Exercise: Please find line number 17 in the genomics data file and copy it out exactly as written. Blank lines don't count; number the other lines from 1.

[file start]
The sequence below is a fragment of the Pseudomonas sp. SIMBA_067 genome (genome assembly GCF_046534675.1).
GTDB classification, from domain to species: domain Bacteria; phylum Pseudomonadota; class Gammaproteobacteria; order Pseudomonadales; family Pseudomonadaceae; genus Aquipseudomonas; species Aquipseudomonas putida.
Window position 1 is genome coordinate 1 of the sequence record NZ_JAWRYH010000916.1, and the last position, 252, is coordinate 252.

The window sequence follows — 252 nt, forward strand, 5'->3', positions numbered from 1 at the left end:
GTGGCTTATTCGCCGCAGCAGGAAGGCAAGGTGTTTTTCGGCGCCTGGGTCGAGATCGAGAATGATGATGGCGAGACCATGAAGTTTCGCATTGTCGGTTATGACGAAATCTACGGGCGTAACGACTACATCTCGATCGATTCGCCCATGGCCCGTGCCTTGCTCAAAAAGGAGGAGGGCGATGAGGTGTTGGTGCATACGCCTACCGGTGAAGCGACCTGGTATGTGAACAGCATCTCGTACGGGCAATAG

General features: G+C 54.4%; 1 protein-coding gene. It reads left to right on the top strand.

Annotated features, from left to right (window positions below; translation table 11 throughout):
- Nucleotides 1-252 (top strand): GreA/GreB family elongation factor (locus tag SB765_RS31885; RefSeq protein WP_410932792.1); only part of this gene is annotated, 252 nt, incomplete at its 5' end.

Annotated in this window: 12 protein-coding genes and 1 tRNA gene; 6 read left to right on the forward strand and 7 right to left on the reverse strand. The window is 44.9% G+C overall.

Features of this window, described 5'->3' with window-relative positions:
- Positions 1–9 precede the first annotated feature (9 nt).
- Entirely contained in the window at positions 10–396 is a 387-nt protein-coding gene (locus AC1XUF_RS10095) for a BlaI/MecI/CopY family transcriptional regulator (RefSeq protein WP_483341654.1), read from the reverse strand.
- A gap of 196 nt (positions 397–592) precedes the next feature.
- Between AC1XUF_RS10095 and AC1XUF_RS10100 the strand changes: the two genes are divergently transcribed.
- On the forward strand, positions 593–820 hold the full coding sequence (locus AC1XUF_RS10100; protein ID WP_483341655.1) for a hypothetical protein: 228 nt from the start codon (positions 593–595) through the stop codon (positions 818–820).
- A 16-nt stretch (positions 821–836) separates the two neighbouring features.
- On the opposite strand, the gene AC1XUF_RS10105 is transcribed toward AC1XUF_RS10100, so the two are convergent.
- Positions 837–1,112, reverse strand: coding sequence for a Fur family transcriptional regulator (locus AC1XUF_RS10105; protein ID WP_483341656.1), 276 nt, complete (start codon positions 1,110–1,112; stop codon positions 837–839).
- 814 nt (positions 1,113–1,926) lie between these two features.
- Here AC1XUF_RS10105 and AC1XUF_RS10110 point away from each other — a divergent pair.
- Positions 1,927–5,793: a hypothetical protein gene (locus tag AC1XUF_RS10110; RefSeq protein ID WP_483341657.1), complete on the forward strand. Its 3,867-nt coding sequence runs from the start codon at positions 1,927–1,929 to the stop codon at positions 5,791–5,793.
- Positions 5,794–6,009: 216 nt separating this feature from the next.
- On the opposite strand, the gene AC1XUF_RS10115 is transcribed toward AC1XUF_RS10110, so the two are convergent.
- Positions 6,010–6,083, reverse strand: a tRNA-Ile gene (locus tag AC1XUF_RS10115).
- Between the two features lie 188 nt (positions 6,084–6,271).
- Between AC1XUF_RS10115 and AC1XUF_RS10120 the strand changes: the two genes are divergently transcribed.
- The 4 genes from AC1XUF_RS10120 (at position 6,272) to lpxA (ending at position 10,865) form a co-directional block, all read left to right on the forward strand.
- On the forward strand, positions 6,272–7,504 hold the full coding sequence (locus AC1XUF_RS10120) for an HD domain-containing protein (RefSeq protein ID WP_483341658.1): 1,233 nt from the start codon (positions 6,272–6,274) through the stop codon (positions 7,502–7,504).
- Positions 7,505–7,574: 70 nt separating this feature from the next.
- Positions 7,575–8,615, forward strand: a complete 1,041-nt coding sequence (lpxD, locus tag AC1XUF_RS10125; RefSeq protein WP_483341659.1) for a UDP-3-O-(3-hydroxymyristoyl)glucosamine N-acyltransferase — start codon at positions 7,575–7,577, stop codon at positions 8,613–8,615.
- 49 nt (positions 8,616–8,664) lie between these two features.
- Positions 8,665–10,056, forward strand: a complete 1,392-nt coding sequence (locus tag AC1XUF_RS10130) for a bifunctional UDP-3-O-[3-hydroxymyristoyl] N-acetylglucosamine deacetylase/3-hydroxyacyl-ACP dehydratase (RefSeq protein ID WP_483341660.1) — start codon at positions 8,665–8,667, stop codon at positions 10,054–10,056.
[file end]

- On the opposite strand, the gene AC1XUF_RS10105 is transcribed toward AC1XUF_RS10100, so the two are convergent.